Now why does Mark add this little verification detail into the story? Early in the church, there were heretics who taught that the resurrection was a fraud. They taught that Jesus didn’t really die, but rather fainted and was then revived in the cold tomb. Mark wants to prove to his readers that Jesus was indeed truly dead. Here is a fictitious letter written to an advice column along with the response:
Dear Eutychus: Our preacher said on Easter, that Jesus just swooned on the cross and that the disciples nursed Him back to health. What do you think? Sincerely, Bewildered
Dear Bewildered: Beat your preacher with 39 heavy strokes, nail him to a cross; hang him in the sun for 6 hours; run a spear through his heart; embalm him; put him in an airless tomb for 36 hours and see what happens. Sincerely, Eutychus
The centurion, as we saw earlier, was a powerful witness to Jesus’ death. Seeing Jesus’ death caused him to say, “Surely, this man was the Son of God.” He was used by God to proclaim the truth that Jesus is God and Lord. Now God uses the centurion again to proclaim to the world that Jesus was truly dead. This is no fake, no illusion or sleight of hand by the disciples. This pagan testifies to all that Jesus, the Son of God, truly died on the cross.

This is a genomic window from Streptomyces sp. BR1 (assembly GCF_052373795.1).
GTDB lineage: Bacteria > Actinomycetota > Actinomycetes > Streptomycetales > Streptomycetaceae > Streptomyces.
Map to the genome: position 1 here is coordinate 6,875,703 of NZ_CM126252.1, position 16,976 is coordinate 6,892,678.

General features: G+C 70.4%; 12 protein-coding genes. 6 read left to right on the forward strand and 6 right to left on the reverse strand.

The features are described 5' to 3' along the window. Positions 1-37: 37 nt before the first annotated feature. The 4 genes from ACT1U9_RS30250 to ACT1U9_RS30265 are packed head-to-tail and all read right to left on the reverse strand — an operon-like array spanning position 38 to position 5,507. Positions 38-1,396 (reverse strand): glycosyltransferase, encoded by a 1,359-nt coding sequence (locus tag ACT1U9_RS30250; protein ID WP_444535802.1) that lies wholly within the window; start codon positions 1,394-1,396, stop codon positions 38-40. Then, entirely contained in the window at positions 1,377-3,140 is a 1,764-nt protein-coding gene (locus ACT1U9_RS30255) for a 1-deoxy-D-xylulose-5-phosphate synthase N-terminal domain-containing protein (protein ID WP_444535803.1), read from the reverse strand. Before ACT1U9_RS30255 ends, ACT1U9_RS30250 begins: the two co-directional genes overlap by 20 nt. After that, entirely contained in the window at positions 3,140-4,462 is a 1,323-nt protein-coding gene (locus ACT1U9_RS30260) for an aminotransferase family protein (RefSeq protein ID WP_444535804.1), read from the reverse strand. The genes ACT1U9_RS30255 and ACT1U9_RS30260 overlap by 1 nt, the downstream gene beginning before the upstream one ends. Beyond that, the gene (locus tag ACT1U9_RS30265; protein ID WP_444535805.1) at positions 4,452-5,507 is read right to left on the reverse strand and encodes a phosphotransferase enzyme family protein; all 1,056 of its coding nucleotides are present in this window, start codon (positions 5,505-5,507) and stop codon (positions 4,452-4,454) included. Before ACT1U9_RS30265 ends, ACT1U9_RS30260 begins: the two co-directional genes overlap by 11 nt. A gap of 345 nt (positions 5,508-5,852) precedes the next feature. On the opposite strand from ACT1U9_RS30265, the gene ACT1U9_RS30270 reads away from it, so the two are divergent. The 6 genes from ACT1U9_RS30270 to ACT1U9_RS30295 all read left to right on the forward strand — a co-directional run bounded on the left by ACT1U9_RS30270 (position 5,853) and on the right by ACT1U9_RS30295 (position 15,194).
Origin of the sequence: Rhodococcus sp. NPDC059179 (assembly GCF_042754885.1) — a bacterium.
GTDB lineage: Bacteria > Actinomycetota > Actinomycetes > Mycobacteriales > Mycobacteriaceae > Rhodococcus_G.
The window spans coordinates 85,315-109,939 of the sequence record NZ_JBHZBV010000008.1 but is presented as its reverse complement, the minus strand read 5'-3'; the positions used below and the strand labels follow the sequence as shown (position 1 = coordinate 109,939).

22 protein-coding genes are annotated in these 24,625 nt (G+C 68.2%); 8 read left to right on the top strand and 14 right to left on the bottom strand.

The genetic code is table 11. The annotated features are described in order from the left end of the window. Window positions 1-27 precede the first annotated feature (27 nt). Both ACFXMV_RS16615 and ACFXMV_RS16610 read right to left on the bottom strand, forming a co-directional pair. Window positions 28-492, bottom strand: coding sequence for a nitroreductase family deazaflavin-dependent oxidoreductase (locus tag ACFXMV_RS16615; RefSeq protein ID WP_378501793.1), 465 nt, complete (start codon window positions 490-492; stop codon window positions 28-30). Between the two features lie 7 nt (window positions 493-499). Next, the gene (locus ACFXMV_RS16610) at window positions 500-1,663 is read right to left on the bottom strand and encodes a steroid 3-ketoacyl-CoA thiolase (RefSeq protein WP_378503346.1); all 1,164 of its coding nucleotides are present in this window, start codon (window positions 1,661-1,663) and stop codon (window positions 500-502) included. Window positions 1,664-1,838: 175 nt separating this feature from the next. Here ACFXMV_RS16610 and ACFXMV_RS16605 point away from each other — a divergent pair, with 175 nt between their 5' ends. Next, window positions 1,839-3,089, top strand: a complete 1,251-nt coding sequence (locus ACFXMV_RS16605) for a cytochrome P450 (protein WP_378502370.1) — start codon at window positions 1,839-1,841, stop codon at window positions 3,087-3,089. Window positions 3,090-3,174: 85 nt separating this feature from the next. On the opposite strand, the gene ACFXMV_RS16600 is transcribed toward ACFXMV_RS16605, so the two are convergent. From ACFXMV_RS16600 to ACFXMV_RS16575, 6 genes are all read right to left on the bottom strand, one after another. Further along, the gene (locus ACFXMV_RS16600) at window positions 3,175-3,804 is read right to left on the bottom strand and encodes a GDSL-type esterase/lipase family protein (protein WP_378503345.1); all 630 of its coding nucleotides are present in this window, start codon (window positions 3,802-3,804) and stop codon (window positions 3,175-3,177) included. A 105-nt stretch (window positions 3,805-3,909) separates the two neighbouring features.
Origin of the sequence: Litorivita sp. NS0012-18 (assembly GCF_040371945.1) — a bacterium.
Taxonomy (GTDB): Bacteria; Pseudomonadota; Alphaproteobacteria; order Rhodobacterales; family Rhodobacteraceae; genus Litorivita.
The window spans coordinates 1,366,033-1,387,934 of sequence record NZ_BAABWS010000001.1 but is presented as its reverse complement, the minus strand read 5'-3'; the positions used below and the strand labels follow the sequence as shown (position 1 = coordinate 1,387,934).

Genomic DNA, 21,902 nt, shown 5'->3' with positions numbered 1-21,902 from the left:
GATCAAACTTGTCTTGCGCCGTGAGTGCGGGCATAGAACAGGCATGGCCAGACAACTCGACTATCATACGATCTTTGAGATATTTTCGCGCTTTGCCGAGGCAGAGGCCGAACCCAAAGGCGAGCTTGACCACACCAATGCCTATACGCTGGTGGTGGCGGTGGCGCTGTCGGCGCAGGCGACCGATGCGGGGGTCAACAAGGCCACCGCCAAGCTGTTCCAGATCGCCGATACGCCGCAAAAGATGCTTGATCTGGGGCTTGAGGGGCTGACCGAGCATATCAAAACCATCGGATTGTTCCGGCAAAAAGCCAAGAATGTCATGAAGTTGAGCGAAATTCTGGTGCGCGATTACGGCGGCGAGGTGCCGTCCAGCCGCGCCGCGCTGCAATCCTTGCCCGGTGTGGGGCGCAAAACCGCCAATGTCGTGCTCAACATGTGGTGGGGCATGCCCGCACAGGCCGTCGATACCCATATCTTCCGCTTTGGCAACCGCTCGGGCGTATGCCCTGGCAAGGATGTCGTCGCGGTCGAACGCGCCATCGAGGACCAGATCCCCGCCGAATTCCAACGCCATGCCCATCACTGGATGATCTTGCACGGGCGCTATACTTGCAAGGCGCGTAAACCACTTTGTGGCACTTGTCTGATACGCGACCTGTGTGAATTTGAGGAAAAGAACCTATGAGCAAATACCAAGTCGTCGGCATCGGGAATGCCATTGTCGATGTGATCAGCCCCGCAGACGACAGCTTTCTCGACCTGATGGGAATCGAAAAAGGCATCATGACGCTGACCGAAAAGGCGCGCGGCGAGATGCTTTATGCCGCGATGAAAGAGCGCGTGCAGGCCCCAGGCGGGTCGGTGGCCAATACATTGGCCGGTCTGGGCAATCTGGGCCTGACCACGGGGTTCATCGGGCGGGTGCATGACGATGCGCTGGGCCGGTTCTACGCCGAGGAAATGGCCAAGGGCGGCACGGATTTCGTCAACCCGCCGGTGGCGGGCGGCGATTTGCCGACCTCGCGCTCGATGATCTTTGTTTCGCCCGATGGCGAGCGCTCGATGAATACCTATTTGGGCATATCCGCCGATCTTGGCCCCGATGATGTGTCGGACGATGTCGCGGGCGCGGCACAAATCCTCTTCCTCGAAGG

Jesus did really die; let’s not gloss over this fact. Dorothy Sayers wrote, “It is curious that people who are horrified whenever a cat kills a sparrow can hear the story of the killing of God told Sunday after Sunday and not experience any shock at all.” Jesus suffered, died and was buried for our sins!
First, we should understand how crucified victims were usually treated. Roman law said that executed criminals lost their right to a proper burial. Because of this law, it was not uncommon for a body to be left upon a cross either to rot or to be eaten by birds of prey or by other animals. Most often if the family members asked for the body, it would be given to them.
However, the exception to this was those who were killed because of treason. This was routinely denied so the body would serve as a warning to others. Whenever burial after treason was granted, it was necessary for permission to be granted from the Roman magistrate. However, the law specified that there could be no ceremony or public mourning in connection with the burial. Thus Pilate releasing the body to Joseph for burial was remarkable.
Thus, while the Romans wanted to leave the bodies up as a warning, the Jews believed it would defile the land and so required executed bodies to be buried. Certainly, Joseph, as a prominent member of the Jewish leadership, wanted to keep the law regarding burial. And he certainly needed to do this before the sundown of the Sabbath. So Joseph “bought some linen cloth, took down the body, wrapped it in the linen” and then carried a short distance to the tomb.